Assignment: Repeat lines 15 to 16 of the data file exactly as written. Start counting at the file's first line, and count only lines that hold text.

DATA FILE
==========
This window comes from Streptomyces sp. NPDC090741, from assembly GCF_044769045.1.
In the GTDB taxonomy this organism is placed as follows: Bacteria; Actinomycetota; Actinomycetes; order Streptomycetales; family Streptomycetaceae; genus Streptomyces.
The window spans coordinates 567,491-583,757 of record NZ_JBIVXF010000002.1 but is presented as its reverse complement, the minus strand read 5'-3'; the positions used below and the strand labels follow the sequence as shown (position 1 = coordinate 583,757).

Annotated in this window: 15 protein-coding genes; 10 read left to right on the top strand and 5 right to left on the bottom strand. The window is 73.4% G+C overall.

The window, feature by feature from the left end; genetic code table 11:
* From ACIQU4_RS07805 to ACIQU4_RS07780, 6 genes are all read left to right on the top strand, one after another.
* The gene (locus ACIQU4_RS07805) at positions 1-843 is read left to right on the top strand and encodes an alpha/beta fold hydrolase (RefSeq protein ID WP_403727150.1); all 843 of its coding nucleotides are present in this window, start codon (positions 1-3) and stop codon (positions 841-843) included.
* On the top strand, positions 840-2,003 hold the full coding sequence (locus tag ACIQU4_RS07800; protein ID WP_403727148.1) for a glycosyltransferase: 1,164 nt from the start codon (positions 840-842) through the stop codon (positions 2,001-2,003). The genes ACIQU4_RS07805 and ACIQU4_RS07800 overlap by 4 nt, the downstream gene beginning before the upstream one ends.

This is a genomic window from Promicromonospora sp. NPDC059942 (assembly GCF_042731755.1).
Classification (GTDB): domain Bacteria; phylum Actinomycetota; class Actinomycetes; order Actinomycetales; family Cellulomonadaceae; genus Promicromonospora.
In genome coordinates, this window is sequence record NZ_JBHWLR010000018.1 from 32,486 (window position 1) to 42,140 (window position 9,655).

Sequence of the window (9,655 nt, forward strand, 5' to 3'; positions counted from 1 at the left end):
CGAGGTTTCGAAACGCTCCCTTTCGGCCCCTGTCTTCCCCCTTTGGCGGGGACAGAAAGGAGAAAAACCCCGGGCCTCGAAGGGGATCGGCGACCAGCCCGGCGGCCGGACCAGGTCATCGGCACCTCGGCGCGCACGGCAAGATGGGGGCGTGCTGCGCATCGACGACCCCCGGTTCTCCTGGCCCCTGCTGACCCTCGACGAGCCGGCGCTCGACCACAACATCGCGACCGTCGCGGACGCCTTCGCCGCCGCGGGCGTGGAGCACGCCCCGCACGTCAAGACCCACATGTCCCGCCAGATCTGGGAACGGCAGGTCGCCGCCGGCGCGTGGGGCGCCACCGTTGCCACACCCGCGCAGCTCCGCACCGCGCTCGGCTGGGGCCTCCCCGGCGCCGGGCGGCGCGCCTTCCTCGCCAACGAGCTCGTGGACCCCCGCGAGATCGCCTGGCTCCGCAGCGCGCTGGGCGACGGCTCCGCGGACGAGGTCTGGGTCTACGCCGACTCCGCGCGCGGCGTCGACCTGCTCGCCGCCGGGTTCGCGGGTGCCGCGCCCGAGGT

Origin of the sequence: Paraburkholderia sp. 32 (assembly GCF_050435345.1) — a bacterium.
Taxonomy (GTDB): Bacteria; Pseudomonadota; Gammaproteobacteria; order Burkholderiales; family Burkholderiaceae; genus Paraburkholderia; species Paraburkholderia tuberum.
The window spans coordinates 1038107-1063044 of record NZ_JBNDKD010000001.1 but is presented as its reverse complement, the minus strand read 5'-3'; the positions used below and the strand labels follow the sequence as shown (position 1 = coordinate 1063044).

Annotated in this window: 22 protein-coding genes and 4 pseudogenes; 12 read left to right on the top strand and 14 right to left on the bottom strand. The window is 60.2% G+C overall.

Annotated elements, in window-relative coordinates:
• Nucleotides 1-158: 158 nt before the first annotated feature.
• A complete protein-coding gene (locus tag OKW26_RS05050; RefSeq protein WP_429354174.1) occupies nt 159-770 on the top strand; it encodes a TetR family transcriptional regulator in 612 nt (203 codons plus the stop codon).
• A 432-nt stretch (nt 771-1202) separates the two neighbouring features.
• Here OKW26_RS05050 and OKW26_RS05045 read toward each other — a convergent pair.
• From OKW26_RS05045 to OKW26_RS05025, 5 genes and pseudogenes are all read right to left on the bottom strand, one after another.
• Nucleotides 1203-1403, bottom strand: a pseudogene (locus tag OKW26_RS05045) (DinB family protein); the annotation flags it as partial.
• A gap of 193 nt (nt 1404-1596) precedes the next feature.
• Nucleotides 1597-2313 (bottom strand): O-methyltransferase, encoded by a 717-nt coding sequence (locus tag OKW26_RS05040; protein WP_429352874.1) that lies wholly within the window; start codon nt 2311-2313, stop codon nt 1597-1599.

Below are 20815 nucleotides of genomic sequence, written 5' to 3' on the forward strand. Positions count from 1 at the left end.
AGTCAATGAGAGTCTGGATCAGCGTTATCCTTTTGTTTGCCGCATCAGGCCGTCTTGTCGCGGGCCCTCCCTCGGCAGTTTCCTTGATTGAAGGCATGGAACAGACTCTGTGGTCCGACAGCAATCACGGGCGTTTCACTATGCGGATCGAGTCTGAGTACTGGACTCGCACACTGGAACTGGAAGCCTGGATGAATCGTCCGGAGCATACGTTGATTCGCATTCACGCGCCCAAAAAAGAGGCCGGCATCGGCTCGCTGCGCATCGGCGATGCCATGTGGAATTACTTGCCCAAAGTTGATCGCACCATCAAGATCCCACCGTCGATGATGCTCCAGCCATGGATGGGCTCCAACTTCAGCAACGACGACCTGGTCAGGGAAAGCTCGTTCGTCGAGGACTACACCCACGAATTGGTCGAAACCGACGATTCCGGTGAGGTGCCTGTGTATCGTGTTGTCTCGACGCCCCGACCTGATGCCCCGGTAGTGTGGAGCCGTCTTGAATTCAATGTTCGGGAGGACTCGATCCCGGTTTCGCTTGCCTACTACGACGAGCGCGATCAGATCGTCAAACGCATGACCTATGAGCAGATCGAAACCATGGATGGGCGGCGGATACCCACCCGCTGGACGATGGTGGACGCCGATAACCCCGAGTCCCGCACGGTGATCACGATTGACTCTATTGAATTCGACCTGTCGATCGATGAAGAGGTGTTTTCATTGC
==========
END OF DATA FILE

Taxonomy (GTDB): Bacteria; Pseudomonadota; Gammaproteobacteria; order Burkholderiales; family Burkholderiaceae; genus Paraburkholderia; species Paraburkholderia tuberum.
The window spans coordinates 1038107-1063044 of record NZ_JBNDKD010000001.1 but is presented as its reverse complement, the minus strand read 5'-3'; the positions used below and the strand labels follow the sequence as shown (position 1 = coordinate 1063044).